Our research site at Cherry Farm in Goldsboro, North Carolina
This silvopasture system has forage based on mixture of switchgrass, indiangrass, big bluestem, and eastern gamagrass
Forage alleys between lines of loblolly pine
US Forest Service supporters from the Southeast Region Climate Hub (SERCH)
Nutrient cycling in action from cattle dung on needle litter under pines
Dr. Miguel Castillo and students explaining forage management to tour participants
Cattle grazing silvopasture for first time in July 2016
Joao and Chris collecting samples for evaluation of soil characteristics
Dr. Josh Idassi of N.C. A&T explaining timber establishment in agricultural fields
Cherrybark oak in winter
Alleys of trees with ryegrass crop in January 2014
Greenhouse gas collection unit deployed over soil under longleaf pine
Consequence of nearby Neuse River at flood stage
In 2007, a 17-acre (7 ha) agroforestry demonstration project was established as an alley cropping system by Paul Mueller, Fred Cubbage, and others at CEFS’ Field Research and Outreach Facility in Goldsboro NC. The study was originally designed as a research and demonstration project to evaluate an alley cropping system of corn and soybeans in rotation between rows of loblolly pine (Pinus taeda), longleaf pine (Pinus palustris), and cherrybark oak (Quercus pagoda). Initial funding support for the project came from annual Hatch Act funds and USDA Natural Resources Conservation Service. Poor economic performance of grain crops during the first 6 years hastened the transition to a silvopasture design. (Cubbage et al., 2012; Agroforest. Syst. 86:323-334).
CEFS Silvopasture Experiment
Evaluate production (timber, forage, livestock) and environmental (soil carbon and microbial activity, greenhouse gas emissions, nutrient cycling) responses to management.
- Shade of timber trees will improve animal performance and provide habitat for more diverse above- and below-ground ecology
- Marginal cropland can be converted to multi-species timber and forage for specialty markets of added value (e.g. sustainable grazing systems, production from native plant species, biofuel production)
In 2015, an additional 11 acres (4 ha) was planted to native warm-season grass mixture as an open pasture control comparison (3 replicate blocks). Our intent is to introduce grazing into the silvopasture design in 2016.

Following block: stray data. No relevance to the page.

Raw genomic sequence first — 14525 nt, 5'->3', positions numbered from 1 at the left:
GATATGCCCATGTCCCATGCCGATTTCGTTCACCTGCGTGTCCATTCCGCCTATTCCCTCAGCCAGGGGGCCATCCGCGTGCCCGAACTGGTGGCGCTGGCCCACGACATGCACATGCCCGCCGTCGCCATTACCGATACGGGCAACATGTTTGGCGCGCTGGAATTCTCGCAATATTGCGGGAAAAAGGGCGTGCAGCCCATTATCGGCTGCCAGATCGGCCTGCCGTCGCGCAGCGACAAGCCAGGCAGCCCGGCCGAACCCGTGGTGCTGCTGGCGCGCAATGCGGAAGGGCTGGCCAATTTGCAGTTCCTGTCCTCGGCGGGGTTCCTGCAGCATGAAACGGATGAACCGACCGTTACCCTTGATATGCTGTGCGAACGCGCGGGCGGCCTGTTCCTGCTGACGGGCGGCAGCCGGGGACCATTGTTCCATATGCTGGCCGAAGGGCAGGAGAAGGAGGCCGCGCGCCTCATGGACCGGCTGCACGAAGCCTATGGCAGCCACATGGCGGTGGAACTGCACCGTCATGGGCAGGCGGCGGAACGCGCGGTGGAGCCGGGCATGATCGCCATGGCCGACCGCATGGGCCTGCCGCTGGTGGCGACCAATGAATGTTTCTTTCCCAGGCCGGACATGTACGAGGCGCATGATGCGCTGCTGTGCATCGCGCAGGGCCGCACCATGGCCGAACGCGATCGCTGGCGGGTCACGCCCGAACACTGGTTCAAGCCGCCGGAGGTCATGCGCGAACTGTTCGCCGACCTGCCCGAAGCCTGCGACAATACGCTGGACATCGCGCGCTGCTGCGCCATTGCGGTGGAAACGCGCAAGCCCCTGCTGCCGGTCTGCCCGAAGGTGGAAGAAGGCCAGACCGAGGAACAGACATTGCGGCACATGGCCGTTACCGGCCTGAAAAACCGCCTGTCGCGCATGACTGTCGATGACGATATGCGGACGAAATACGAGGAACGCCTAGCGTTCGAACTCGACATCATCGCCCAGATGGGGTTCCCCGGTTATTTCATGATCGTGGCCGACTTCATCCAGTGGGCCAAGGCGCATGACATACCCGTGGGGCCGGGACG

Tree height and stem diameter will be determined periodically. Information on survival rate of trees has been collected. We plan to make location-specific allometric relationship between stem diameter and woody and leaf biomass C and N.
Greenhouse gas emissions (CO2, CH4, N2O) were measured in 2013/2014 as influenced by vegetation structure and soil type. Soils are being sampled periodically to determine spatial variations and contents of soil C and N as influenced by vegetation structure. (See Franzluebbers, A.J., Chappell, J.C., Shi, W. et al. Greenhouse gas emissions in an agroforestry system of the southeastern USA. Nutr Cycl Agroecosyst . doi:10.1007/s10705-016-9809-7)
Native warm-season grass establishment is being evaluated with conventional disking and no-tillage seedbed preparation in both 2014 and 2015. Forage biomass and botanical composition will be evaluated by Dr. Miguel Castillo.
Soil Organic Carbon in Silvopasture with Native Warm Season Grasses (.pdf) J. Chris Smith, Soil Science, North Carolina State University, Raleigh, NC and Alan J. Franzluebbers, USDA-ARS, Raleigh, NC. 2016 Soil Science Society of America Poster 343-317.
Reducing Greenhouse Gas Emissions: The Agroforestry Way (video). Presentation given to the Sixth Annual Agroforestry Symposium, University of Missouri, January 2015 by Janet Chappell, North Carolina State University.
Agroforestry: USDA Reports to America, Fiscal Years 2011–2012 (In-Brief). From the United States Department of Agriculture. See page 11.
Why would good agricultural land be planted to trees and then to pasture?
Dr. Alan Franzluebbers didn’t go looking for silvopasture; the practice was waiting for him. The research ecologist relocated four years ago to a position with North Carolina State University’s Department of Soil Science. Having researched pasture systems for more than a decade in Georgia, Franzluebbers inherited a silvopasture study already underway at the Center for Environmental Farming Systems in Goldsboro.
By Andrew Meier, Superintendent, Cherry Research Farm February 2013 The Farm crew has been busy during the past month! They have been working with university faculty and other volunteers to prune the Loblollys and some [...]